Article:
EFFECTS OF PROLONGED SLEEP DEPRIVATION, WITH AND WITHOUT CHRONIC PHYSICAL EXERCISE, ON MOOD AND PERFORMANCE

Authors
  1. Angus, R.G.
  2. Heslegrave, R.J.
  3. Myles, W.S.
Corporate Authors
Defence and Civil Inst of Environmental Medicine, Downsview ONT (CAN)
Abstract
The effects of physical exercise and sleep deprivation on mood and cognitive performance were studied in 12 healthy young male volunteers deprived of sleep on two occasions. During the first 60-hr period without sleep, half of the subjects walked on a treadmill at 25-30% of their maximum aerobic capacity (Exercise condition) for 1 out of every 3 hrs while the remaining 6 subjects remained physically inactive (No Exercise condition) during the same hour. Eight weeks later the same 12 subjects underwent an identical sleep-deprivation protocol except that those who were previously inactive exercised, while those who previously exercised remained inactive. Throughout the sleep deprivation periods, subjects in both conditions completed subjective assessments of fatigue, sleepiness and mood every 3 hrs, performed an auditory vigilance task every 6 hrs, and completed a cognitive test battery every 12 hrs. TRUNCATED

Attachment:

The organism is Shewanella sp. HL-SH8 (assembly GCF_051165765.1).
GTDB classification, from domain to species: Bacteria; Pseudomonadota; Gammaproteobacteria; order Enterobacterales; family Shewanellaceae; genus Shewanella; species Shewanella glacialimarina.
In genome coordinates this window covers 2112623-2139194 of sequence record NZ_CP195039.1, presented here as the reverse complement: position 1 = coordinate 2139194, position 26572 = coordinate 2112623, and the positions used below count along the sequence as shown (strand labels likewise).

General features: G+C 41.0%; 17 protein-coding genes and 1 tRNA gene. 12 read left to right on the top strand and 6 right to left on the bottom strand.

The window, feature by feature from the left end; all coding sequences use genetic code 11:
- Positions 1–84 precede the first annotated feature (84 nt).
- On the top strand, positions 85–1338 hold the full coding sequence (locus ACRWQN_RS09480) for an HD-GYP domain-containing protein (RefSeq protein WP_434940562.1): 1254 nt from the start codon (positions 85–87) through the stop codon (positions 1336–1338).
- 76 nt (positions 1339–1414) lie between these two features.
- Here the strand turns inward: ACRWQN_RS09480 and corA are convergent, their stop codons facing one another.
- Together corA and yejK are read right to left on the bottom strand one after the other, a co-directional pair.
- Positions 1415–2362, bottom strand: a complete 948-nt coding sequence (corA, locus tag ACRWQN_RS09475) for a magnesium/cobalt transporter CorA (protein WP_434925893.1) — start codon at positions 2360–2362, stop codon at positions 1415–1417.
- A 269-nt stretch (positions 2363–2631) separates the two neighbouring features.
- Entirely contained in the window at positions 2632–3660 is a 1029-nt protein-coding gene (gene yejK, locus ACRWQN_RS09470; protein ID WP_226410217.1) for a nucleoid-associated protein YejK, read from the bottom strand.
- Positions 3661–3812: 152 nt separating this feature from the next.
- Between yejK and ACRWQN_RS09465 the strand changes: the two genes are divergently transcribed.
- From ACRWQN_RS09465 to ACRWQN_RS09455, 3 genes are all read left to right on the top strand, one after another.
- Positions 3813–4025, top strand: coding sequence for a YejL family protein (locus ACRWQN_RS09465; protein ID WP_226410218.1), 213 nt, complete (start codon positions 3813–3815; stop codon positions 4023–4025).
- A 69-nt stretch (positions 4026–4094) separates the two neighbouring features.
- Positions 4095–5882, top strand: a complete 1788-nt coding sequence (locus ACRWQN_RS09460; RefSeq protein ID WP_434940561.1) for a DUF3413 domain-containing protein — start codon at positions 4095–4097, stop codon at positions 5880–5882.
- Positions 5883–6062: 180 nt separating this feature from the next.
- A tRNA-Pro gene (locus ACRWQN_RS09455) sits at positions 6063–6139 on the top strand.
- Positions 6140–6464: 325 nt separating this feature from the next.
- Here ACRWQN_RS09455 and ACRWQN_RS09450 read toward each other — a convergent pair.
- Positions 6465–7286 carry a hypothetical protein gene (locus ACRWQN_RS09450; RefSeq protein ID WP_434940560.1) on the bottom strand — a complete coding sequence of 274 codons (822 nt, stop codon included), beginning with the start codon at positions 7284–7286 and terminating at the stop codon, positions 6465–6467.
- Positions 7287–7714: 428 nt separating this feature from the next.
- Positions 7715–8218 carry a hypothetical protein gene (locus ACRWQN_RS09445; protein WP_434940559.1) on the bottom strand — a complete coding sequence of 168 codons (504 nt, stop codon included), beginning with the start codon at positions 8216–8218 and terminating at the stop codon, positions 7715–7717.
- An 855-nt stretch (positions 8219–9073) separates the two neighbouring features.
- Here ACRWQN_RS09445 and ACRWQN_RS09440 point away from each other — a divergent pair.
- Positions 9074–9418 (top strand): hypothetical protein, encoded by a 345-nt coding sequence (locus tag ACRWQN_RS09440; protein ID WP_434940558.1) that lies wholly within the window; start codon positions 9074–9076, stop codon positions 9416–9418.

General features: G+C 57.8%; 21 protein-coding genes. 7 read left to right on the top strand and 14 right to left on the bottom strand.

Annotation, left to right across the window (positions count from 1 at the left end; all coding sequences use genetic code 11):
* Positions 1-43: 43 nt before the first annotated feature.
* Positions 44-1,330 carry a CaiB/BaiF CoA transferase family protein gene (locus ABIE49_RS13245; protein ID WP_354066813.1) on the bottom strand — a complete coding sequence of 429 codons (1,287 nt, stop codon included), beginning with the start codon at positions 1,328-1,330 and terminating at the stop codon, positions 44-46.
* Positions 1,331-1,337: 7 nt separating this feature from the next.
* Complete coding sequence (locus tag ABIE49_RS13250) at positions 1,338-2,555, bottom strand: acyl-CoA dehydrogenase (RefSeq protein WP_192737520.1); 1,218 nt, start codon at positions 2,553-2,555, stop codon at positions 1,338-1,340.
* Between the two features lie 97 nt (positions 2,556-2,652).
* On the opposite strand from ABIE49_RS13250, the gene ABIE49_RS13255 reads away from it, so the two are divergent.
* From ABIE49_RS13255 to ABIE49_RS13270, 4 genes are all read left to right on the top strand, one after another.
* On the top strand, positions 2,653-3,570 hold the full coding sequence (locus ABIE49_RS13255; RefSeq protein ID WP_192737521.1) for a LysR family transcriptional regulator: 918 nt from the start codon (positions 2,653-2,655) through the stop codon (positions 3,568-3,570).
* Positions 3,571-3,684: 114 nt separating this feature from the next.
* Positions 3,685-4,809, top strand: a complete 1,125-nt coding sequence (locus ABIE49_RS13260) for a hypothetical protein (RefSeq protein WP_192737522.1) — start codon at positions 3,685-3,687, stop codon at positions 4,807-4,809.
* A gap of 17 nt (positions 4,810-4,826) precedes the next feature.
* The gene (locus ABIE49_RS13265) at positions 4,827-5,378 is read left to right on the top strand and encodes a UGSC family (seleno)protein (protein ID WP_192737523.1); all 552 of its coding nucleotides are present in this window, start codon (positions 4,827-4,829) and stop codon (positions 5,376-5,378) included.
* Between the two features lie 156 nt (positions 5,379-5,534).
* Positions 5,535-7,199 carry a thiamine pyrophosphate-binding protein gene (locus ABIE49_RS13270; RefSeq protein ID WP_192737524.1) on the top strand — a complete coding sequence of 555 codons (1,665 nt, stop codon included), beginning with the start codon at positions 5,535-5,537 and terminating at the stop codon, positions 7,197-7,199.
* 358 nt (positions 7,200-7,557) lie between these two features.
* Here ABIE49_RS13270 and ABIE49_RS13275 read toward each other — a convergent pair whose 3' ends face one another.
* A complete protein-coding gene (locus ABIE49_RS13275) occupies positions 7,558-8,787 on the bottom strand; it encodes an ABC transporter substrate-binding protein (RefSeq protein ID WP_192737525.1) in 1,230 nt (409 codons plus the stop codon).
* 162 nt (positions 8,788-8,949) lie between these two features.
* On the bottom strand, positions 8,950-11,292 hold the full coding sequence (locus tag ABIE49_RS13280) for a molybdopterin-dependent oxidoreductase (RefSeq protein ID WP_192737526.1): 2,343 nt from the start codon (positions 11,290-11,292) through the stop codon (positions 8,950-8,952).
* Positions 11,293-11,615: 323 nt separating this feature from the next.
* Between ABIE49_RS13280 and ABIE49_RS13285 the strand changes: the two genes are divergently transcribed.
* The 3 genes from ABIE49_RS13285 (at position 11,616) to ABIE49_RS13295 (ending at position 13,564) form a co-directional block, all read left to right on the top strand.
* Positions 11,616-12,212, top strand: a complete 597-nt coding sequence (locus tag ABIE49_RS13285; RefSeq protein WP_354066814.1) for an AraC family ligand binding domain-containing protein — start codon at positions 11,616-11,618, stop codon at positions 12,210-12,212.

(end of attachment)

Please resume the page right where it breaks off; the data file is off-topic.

Report Number
84-P-42 — Research Paper
Date of publication
01 Jan 1985
Number of Pages
7
Reprinted from
Psychophysiology, vol 22, no 3, 1985, p 276-282
DSTKIM No
85-02989
CANDIS No
47781
Format(s):
Hardcopy;Originator's fiche received by DSIS

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